Countries that receive and host refugees and include them in their national education systems, often for extended periods, make an immense contribution from their own limited resources to both the collective good and to the rights and dignity of refugees. However, despite the tremendous generosity of host countries, the gap between the needs and the resources available to meet these needs, including for education, continues to grow.

Guided by the Global Compact on Refugees, the first Global Refugee Forum provides an opportunity to address this challenge and translate the central principle of international responsibility-sharing into concrete action.

As three multilateral organizations committed to ensuring inclusive and equitable quality education for all, we recognize the urgent need for more and better financial resources to ensure that countries hosting refugees can deliver the promise of quality learning opportunities made in the Global Compact.

Promising developments

We are, separately and jointly, already responding to the immense challenge the global refugee crisis presents to host country education systems.

As the largest financier of education programmes in the world, the World Bank continues to finance refugee and host country support operations through both IBRD and IDA financing supporting the integration of refugee education into the education of the host community while strengthening the overall education system of the host country, ensuring displaced children and youth can access inclusive and safe schools, and learn the necessary skills and competencies to thrive in their communities and beyond.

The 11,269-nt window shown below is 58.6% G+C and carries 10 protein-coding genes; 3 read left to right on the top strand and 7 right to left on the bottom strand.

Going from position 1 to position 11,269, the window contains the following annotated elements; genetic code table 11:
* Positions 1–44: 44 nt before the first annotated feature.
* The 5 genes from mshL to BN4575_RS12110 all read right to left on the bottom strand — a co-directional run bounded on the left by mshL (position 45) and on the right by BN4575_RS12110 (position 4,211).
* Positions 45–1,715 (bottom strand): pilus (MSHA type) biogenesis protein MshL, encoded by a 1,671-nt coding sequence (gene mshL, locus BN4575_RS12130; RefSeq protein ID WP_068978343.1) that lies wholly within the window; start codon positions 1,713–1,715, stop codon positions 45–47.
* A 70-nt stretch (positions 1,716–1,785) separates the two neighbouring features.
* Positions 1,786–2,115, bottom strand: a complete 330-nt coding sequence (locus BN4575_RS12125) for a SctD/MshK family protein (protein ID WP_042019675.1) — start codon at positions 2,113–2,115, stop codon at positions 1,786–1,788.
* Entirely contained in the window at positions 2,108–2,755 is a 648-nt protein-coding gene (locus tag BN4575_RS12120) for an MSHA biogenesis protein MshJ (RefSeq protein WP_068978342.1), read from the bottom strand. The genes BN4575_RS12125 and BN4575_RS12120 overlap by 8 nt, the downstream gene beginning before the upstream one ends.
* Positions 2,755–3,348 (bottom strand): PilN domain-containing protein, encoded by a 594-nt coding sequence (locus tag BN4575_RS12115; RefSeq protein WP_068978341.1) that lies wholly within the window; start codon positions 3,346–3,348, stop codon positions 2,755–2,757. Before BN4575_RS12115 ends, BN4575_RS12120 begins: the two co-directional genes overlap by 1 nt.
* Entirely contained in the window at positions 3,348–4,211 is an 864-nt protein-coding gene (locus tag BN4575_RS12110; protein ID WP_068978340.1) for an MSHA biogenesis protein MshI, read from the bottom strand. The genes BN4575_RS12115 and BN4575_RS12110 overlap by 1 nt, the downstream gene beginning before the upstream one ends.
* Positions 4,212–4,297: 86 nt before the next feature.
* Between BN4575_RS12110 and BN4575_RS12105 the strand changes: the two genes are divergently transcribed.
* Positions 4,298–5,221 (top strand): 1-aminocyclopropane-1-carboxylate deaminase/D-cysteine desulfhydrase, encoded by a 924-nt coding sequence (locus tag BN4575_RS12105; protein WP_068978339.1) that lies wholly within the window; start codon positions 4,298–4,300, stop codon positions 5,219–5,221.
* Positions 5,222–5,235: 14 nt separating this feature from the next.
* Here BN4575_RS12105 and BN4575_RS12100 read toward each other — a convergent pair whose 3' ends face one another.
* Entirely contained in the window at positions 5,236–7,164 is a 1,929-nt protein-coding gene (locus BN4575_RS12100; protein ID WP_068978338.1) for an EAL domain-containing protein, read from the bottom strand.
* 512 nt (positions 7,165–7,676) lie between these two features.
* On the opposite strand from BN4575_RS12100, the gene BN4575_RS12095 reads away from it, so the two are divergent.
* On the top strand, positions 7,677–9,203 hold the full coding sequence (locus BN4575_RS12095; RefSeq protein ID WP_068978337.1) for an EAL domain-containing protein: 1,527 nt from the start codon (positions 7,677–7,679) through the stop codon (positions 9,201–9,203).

Education Cannot Wait was established to turn around the historically low levels of humanitarian funding for education and is pioneering new approaches to close the funding gaps for education in emergency contexts including Multi-Year Resilience Programmes.

The Global Partnership for Education (GPE) works in nearly 70 developing countries to ensure that all children have access to a quality education.  In refugee-hosting countries, GPE mobilizes financing and provides technical support to build resilient, effective education systems so that all children have the opportunity to learn. Currently, GPE is providing $1.1 billion in grants to support quality education in more than 20 countries where refugees have access to national schools.  

Through its accelerated funding mechanism, the partnership also provides rapid funding for education in crises. In mid-December 2019, the GPE Board made a major commitment to scale up this mechanism, unlocking up to $250 million over the next two years in funding for countries facing crises.

Delivering more and better by working together